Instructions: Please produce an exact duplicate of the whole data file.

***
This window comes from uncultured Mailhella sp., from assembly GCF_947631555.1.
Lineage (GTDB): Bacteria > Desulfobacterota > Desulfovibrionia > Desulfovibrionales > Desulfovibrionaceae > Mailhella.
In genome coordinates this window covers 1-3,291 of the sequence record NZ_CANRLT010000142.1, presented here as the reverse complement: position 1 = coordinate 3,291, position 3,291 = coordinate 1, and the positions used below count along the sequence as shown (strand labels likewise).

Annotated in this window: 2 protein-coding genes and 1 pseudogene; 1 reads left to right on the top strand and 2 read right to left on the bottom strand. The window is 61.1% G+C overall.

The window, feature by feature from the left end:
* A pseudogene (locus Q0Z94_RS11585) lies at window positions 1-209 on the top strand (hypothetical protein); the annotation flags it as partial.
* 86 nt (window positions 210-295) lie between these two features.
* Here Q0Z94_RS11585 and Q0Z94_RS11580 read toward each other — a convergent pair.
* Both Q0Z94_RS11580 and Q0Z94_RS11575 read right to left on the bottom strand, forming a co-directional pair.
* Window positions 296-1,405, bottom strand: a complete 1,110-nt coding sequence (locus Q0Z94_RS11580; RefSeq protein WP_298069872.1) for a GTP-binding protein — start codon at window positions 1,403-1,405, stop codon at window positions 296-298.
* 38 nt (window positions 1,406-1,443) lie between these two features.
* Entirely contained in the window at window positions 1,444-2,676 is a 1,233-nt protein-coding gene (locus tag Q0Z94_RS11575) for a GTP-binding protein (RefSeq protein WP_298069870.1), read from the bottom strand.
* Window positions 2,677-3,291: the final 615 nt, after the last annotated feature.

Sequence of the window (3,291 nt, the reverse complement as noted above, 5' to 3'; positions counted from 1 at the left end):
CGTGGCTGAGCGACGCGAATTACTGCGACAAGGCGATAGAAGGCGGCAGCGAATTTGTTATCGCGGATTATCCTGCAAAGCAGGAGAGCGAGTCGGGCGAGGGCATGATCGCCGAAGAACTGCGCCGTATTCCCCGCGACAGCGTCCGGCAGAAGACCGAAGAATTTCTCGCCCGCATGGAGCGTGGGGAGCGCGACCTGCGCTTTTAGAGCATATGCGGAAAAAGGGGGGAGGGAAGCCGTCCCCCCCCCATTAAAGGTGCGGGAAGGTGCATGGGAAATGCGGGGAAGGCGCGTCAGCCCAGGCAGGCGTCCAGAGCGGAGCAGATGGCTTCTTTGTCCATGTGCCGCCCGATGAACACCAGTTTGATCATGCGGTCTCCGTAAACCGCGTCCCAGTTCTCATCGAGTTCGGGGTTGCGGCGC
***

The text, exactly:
This window comes from uncultured Mailhella sp., from assembly GCF_947631555.1.
Lineage (GTDB): Bacteria > Desulfobacterota > Desulfovibrionia > Desulfovibrionales > Desulfovibrionaceae > Mailhella.
In genome coordinates this window covers 1-3,291 of the sequence record NZ_CANRLT010000142.1, presented here as the reverse complement: position 1 = coordinate 3,291, position 3,291 = coordinate 1, and the positions used below count along the sequence as shown (strand labels likewise).

Annotated in this window: 2 protein-coding genes and 1 pseudogene; 1 reads left to right on the top strand and 2 read right to left on the bottom strand. The window is 61.1% G+C overall.

The window, feature by feature from the left end:
* A pseudogene (locus Q0Z94_RS11585) lies at window positions 1-209 on the top strand (hypothetical protein); the annotation flags it as partial.
* 86 nt (window positions 210-295) lie between these two features.
* Here Q0Z94_RS11585 and Q0Z94_RS11580 read toward each other — a convergent pair.
* Both Q0Z94_RS11580 and Q0Z94_RS11575 read right to left on the bottom strand, forming a co-directional pair.
* Window positions 296-1,405, bottom strand: a complete 1,110-nt coding sequence (locus Q0Z94_RS11580; RefSeq protein WP_298069872.1) for a GTP-binding protein — start codon at window positions 1,403-1,405, stop codon at window positions 296-298.
* 38 nt (window positions 1,406-1,443) lie between these two features.
* Entirely contained in the window at window positions 1,444-2,676 is a 1,233-nt protein-coding gene (locus tag Q0Z94_RS11575) for a GTP-binding protein (RefSeq protein WP_298069870.1), read from the bottom strand.
* Window positions 2,677-3,291: the final 615 nt, after the last annotated feature.

Sequence of the window (3,291 nt, the reverse complement as noted above, 5' to 3'; positions counted from 1 at the left end):
CGTGGCTGAGCGACGCGAATTACTGCGACAAGGCGATAGAAGGCGGCAGCGAATTTGTTATCGCGGATTATCCTGCAAAGCAGGAGAGCGAGTCGGGCGAGGGCATGATCGCCGAAGAACTGCGCCGTATTCCCCGCGACAGCGTCCGGCAGAAGACCGAAGAATTTCTCGCCCGCATGGAGCGTGGGGAGCGCGACCTGCGCTTTTAGAGCATATGCGGAAAAAGGGGGGAGGGAAGCCGTCCCCCCCCCATTAAAGGTGCGGGAAGGTGCATGGGAAATGCGGGGAAGGCGCGTCAGCCCAGGCAGGCGTCCAGAGCGGAGCAGATGGCTTCTTTGTCCATGTGCCGCCCGATGAACACCAGTTTGATCATGCGGTCTCCGTAAACCGCGTCCCAGTTCTCATCGAGTTCGGGGTTGCGGCGC